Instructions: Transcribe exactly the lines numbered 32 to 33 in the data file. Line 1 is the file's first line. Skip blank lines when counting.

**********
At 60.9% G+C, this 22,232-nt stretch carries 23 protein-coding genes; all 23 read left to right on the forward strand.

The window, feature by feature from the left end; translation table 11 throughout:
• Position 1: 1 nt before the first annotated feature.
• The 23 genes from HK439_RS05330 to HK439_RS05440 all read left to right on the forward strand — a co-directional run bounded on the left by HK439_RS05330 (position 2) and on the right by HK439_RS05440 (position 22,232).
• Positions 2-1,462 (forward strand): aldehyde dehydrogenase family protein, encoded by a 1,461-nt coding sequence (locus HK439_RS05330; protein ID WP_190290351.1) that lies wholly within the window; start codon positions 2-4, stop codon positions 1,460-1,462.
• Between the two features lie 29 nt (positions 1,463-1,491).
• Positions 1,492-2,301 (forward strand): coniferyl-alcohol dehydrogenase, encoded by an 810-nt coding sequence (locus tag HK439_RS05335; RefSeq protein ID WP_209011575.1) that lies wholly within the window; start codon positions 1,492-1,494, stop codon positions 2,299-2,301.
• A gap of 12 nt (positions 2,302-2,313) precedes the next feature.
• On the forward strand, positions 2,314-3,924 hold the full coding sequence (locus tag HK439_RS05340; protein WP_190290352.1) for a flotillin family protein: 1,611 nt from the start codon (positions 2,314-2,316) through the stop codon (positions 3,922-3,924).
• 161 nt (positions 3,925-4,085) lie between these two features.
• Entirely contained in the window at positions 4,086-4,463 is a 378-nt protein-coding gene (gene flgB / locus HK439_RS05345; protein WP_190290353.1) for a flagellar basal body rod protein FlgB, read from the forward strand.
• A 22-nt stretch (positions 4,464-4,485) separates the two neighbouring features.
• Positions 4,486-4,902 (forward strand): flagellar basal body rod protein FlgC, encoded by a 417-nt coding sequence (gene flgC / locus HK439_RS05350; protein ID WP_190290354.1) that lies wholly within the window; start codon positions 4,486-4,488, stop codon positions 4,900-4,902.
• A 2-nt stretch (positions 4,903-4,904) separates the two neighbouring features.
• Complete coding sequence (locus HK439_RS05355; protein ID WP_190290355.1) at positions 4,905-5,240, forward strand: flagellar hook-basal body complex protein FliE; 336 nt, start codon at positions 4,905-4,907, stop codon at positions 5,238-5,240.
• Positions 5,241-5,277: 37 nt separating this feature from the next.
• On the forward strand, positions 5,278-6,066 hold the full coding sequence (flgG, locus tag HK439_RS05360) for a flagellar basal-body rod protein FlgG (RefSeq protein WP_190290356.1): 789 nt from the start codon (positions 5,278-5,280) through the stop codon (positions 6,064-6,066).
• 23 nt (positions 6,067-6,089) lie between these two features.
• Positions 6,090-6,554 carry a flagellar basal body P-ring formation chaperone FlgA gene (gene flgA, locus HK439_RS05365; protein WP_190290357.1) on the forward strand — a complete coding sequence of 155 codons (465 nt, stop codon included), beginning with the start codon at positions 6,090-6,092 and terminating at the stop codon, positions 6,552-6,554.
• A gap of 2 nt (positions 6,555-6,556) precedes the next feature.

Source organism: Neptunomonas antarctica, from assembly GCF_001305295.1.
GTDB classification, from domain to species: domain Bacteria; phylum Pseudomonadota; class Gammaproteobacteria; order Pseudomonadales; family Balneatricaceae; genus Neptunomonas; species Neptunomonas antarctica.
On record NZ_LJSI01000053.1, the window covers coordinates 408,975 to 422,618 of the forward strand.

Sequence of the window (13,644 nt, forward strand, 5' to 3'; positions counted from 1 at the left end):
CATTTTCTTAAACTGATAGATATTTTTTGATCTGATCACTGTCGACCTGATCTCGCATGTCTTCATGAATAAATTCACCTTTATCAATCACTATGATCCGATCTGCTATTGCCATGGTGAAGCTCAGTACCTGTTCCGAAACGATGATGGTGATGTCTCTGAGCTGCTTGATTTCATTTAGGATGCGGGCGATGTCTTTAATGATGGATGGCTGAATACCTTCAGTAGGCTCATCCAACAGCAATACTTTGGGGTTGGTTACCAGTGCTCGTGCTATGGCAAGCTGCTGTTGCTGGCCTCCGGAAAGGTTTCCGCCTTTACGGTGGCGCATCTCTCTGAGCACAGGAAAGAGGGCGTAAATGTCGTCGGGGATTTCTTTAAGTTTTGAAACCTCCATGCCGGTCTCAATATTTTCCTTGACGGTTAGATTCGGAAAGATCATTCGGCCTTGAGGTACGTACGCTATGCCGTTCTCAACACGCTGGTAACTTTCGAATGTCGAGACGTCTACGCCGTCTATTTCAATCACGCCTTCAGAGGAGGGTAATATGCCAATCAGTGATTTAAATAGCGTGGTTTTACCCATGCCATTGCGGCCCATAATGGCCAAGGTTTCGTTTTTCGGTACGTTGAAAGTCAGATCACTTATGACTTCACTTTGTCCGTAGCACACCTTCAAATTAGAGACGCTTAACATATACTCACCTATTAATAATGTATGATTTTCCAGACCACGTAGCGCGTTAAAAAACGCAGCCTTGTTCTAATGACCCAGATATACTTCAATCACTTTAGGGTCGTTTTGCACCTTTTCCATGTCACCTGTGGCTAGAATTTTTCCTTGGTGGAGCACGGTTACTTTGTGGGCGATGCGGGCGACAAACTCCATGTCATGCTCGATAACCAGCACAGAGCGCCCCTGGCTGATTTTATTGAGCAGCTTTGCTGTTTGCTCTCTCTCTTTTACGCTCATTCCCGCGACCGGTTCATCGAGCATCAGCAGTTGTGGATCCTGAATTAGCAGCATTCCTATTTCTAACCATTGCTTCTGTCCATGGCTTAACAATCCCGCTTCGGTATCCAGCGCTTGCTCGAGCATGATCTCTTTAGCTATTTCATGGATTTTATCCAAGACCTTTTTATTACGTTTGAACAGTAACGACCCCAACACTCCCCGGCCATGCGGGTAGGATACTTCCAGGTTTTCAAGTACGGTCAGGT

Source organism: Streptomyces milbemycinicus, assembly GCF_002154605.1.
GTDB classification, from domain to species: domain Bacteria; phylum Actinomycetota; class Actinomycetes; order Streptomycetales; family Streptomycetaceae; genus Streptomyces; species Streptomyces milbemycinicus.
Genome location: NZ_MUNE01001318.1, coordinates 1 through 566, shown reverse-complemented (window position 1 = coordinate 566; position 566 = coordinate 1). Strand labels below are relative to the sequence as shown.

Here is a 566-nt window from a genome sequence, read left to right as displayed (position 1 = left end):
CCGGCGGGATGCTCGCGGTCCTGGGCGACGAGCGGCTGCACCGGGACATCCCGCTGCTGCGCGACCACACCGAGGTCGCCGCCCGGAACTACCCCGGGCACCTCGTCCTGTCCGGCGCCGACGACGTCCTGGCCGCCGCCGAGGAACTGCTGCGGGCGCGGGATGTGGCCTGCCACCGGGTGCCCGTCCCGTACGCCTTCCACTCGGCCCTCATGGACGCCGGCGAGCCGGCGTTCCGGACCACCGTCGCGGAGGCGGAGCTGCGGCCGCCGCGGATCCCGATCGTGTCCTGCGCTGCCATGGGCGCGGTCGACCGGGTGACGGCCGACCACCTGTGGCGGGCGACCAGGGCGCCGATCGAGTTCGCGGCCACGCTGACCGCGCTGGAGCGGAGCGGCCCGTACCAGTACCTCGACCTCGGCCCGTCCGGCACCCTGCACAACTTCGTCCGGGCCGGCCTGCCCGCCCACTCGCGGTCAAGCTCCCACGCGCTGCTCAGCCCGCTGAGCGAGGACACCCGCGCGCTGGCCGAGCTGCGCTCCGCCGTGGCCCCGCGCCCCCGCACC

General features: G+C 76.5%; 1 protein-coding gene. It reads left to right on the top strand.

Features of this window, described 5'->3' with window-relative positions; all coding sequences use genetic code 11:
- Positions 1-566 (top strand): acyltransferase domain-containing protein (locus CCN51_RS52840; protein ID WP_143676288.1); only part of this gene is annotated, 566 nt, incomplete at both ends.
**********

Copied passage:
Features of this window, described 5'->3' with window-relative positions; all coding sequences use genetic code 11:
- Positions 1-566 (top strand): acyltransferase domain-containing protein (locus CCN51_RS52840; protein ID WP_143676288.1); only part of this gene is annotated, 566 nt, incomplete at both ends.